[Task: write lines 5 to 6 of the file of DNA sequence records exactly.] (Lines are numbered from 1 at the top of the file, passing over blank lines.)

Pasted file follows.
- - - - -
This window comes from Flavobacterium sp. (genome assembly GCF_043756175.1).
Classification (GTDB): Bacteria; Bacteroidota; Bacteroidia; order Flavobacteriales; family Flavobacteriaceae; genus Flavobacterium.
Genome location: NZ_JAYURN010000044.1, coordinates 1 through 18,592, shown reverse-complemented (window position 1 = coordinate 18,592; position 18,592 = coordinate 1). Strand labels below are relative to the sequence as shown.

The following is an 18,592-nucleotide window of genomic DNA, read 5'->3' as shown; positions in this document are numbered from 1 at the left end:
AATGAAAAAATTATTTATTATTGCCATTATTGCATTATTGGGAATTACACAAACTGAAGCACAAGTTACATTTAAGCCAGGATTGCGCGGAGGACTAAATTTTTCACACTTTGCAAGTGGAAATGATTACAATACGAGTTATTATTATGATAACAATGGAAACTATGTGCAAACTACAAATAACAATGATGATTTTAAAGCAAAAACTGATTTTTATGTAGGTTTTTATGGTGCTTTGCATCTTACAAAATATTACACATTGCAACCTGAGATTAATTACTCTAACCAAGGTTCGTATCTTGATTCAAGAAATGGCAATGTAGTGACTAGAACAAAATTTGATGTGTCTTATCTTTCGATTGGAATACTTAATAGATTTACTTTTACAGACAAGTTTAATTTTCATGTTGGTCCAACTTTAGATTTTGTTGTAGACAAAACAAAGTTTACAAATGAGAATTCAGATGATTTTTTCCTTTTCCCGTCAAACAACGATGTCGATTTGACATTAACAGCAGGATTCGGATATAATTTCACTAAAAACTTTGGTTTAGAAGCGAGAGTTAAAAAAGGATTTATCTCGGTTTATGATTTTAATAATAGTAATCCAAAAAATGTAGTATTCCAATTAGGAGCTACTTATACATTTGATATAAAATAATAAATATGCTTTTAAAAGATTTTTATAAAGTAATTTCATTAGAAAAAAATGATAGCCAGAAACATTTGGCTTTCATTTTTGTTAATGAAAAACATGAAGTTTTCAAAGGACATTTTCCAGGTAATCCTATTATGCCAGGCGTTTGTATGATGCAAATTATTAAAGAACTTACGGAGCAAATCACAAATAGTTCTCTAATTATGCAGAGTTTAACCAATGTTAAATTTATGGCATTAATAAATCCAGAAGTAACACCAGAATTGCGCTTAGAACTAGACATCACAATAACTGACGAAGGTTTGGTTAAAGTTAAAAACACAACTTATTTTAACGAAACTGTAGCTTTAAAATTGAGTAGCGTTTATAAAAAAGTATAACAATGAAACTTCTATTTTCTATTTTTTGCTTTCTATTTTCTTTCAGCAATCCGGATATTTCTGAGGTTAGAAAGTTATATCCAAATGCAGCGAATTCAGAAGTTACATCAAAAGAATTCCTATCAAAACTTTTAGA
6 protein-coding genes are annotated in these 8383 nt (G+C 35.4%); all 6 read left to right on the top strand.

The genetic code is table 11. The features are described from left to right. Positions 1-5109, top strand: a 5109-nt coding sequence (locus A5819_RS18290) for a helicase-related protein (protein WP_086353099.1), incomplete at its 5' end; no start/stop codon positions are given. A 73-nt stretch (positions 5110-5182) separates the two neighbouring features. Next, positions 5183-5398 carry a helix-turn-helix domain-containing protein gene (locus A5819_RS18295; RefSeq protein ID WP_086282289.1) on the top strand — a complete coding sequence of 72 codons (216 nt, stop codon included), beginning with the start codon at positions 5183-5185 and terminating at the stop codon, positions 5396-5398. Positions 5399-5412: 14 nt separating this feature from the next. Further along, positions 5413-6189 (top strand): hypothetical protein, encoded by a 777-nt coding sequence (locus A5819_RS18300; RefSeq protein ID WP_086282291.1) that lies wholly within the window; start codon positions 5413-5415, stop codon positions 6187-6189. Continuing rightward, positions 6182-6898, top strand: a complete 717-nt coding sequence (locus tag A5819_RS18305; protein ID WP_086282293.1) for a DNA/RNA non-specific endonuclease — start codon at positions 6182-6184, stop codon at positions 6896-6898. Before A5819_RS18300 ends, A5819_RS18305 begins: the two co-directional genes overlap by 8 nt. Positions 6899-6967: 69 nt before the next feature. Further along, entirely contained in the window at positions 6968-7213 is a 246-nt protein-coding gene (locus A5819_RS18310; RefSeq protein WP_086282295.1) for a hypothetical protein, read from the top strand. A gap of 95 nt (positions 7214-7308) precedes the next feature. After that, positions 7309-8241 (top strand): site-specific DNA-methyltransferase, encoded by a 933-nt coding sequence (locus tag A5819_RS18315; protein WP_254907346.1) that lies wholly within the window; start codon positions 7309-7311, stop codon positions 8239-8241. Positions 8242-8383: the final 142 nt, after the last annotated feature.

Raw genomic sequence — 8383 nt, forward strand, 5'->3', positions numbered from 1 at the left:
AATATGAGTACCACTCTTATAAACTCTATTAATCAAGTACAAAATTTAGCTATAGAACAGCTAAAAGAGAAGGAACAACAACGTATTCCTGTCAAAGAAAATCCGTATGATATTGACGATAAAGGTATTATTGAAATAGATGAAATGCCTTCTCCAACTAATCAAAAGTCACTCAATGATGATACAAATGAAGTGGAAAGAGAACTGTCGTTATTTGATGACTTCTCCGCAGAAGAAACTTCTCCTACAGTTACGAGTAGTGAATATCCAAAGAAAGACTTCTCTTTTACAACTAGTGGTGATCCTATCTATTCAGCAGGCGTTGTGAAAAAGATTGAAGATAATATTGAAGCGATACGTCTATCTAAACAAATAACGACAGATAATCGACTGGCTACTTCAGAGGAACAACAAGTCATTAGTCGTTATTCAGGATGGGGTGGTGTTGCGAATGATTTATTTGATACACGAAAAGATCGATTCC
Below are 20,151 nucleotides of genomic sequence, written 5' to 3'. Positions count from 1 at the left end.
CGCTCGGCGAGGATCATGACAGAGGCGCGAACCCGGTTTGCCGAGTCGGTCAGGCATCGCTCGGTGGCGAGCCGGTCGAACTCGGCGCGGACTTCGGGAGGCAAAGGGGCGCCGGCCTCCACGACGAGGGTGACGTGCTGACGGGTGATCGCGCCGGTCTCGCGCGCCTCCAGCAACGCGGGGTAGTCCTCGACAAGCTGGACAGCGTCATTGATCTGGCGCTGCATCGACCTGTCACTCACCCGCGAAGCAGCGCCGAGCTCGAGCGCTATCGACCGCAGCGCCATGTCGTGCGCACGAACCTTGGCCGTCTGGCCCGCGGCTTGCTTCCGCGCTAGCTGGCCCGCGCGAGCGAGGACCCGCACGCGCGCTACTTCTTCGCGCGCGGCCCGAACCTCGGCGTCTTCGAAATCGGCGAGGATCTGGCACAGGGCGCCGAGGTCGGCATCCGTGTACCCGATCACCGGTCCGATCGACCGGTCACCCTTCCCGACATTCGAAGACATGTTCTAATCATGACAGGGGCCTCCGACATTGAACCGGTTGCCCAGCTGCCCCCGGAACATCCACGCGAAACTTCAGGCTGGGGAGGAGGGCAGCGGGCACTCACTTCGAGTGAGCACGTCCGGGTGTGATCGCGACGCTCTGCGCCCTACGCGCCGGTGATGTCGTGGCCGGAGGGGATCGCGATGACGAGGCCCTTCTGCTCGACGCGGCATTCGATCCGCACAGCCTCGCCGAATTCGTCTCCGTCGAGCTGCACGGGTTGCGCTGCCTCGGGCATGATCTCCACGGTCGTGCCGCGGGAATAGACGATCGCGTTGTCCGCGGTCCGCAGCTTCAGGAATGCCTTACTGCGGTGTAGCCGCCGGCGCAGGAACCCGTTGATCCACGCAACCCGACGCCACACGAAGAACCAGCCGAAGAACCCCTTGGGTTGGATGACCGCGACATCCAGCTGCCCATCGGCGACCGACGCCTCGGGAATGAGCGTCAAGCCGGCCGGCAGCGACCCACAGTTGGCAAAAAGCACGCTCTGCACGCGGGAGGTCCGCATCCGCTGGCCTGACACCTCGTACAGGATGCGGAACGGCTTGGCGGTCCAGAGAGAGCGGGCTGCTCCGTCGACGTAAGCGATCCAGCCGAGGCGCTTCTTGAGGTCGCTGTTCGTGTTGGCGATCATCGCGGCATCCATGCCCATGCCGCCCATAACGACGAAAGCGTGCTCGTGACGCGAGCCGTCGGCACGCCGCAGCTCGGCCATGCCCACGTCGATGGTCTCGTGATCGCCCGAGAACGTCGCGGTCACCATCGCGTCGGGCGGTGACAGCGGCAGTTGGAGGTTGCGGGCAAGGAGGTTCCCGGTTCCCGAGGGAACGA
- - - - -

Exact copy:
AATGAAAAAATTATTTATTATTGCCATTATTGCATTATTGGGAATTACACAAACTGAAGCACAAGTTACATTTAAGCCAGGATTGCGCGGAGGACTAAATTTTTCACACTTTGCAAGTGGAAATGATTACAATACGAGTTATTATTATGATAACAATGGAAACTATGTGCAAACTACAAATAACAATGATGATTTTAAAGCAAAAACTGATTTTTATGTAGGTTTTTATGGTGCTTTGCATCTTACAAAATATTACACATTGCAACCTGAGATTAATTACTCTAACCAAGGTTCGTATCTTGATTCAAGAAATGGCAATGTAGTGACTAGAACAAAATTTGATGTGTCTTATCTTTCGATTGGAATACTTAATAGATTTACTTTTACAGACAAGTTTAATTTTCATGTTGGTCCAACTTTAGATTTTGTTGTAGACAAAACAAAGTTTACAAATGAGAATTCAGATGATTTTTTCCTTTTCCCGTCAAACAACGATGTCGATTTGACATTAACAGCAGGATTCGGATATAATTTCACTAAAAACTTTGGTTTAGAAGCGAGAGTTAAAAAAGGATTTATCTCGGTTTATGATTTTAATAATAGTAATCCAAAAAATGTAGTATTCCAATTAGGAGCTACTTATACATTTGATATAAAATAATAAATATGCTTTTAAAAGATTTTTATAAAGTAATTTCATTAGAAAAAAATGATAGCCAGAAACATTTGGCTTTCATTTTTGTTAATGAAAAACATGAAGTTTTCAAAGGACATTTTCCAGGTAATCCTATTATGCCAGGCGTTTGTATGATGCAAATTATTAAAGAACTTACGGAGCAAATCACAAATAGTTCTCTAATTATGCAGAGTTTAACCAATGTTAAATTTATGGCATTAATAAATCCAGAAGTAACACCAGAATTGCGCTTAGAACTAGACATCACAATAACTGACGAAGGTTTGGTTAAAGTTAAAAACACAACTTATTTTAACGAAACTGTAGCTTTAAAATTGAGTAGCGTTTATAAAAAAGTATAACAATGAAACTTCTATTTTCTATTTTTTGCTTTCTATTTTCTTTCAGCAATCCGGATATTTCTGAGGTTAGAAAGTTATATCCAAATGCAGCGAATTCAGAAGTTACATCAAAAGAATTCCTATCAAAACTTTTAGA
6 protein-coding genes are annotated in these 8383 nt (G+C 35.4%); all 6 read left to right on the top strand.